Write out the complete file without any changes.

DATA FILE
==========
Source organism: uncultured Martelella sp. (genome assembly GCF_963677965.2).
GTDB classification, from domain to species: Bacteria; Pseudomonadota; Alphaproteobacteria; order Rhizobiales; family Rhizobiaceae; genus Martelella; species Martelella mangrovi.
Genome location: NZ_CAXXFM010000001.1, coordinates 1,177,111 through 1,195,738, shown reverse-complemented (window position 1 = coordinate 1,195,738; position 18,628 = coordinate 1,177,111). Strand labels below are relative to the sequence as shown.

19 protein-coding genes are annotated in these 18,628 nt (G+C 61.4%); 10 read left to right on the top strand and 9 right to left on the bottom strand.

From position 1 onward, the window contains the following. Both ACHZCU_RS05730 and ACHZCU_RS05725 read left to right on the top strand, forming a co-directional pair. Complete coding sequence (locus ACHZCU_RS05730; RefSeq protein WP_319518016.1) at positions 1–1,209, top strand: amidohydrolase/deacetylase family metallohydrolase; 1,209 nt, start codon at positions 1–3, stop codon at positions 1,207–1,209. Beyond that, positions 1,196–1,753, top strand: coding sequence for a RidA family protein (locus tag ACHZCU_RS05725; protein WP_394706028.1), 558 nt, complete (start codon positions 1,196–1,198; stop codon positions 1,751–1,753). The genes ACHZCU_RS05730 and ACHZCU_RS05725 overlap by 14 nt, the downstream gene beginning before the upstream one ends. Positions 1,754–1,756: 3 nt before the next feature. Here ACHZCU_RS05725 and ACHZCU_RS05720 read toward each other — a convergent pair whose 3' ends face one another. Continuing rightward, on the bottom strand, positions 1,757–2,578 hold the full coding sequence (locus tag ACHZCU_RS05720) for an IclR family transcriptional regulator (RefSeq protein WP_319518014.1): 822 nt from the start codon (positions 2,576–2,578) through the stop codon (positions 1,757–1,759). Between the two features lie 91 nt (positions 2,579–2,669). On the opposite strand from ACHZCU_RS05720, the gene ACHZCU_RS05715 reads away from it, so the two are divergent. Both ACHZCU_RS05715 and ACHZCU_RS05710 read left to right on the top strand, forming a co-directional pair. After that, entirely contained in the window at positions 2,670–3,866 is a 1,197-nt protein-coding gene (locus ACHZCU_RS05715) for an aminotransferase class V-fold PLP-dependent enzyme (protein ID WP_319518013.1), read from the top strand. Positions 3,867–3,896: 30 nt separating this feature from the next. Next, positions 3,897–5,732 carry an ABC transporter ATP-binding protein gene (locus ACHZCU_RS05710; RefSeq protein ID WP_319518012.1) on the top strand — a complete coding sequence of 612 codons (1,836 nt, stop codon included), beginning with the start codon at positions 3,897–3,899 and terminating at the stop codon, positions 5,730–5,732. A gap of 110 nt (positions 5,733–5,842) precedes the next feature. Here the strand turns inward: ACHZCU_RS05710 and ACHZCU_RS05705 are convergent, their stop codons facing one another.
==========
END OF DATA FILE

Source organism: uncultured Martelella sp. (genome assembly GCF_963677965.2).
GTDB classification, from domain to species: Bacteria; Pseudomonadota; Alphaproteobacteria; order Rhizobiales; family Rhizobiaceae; genus Martelella; species Martelella mangrovi.
Genome location: NZ_CAXXFM010000001.1, coordinates 1,177,111 through 1,195,738, shown reverse-complemented (window position 1 = coordinate 1,195,738; position 18,628 = coordinate 1,177,111). Strand labels below are relative to the sequence as shown.

19 protein-coding genes are annotated in these 18,628 nt (G+C 61.4%); 10 read left to right on the top strand and 9 right to left on the bottom strand.

From position 1 onward, the window contains the following. Both ACHZCU_RS05730 and ACHZCU_RS05725 read left to right on the top strand, forming a co-directional pair. Complete coding sequence (locus ACHZCU_RS05730; RefSeq protein WP_319518016.1) at positions 1–1,209, top strand: amidohydrolase/deacetylase family metallohydrolase; 1,209 nt, start codon at positions 1–3, stop codon at positions 1,207–1,209. Beyond that, positions 1,196–1,753, top strand: coding sequence for a RidA family protein (locus tag ACHZCU_RS05725; protein WP_394706028.1), 558 nt, complete (start codon positions 1,196–1,198; stop codon positions 1,751–1,753). The genes ACHZCU_RS05730 and ACHZCU_RS05725 overlap by 14 nt, the downstream gene beginning before the upstream one ends. Positions 1,754–1,756: 3 nt before the next feature. Here ACHZCU_RS05725 and ACHZCU_RS05720 read toward each other — a convergent pair whose 3' ends face one another. Continuing rightward, on the bottom strand, positions 1,757–2,578 hold the full coding sequence (locus tag ACHZCU_RS05720) for an IclR family transcriptional regulator (RefSeq protein WP_319518014.1): 822 nt from the start codon (positions 2,576–2,578) through the stop codon (positions 1,757–1,759). Between the two features lie 91 nt (positions 2,579–2,669). On the opposite strand from ACHZCU_RS05720, the gene ACHZCU_RS05715 reads away from it, so the two are divergent. Both ACHZCU_RS05715 and ACHZCU_RS05710 read left to right on the top strand, forming a co-directional pair. After that, entirely contained in the window at positions 2,670–3,866 is a 1,197-nt protein-coding gene (locus ACHZCU_RS05715) for an aminotransferase class V-fold PLP-dependent enzyme (protein ID WP_319518013.1), read from the top strand. Positions 3,867–3,896: 30 nt separating this feature from the next. Next, positions 3,897–5,732 carry an ABC transporter ATP-binding protein gene (locus ACHZCU_RS05710; RefSeq protein ID WP_319518012.1) on the top strand — a complete coding sequence of 612 codons (1,836 nt, stop codon included), beginning with the start codon at positions 3,897–3,899 and terminating at the stop codon, positions 5,730–5,732. A gap of 110 nt (positions 5,733–5,842) precedes the next feature. Here the strand turns inward: ACHZCU_RS05710 and ACHZCU_RS05705 are convergent, their stop codons facing one another.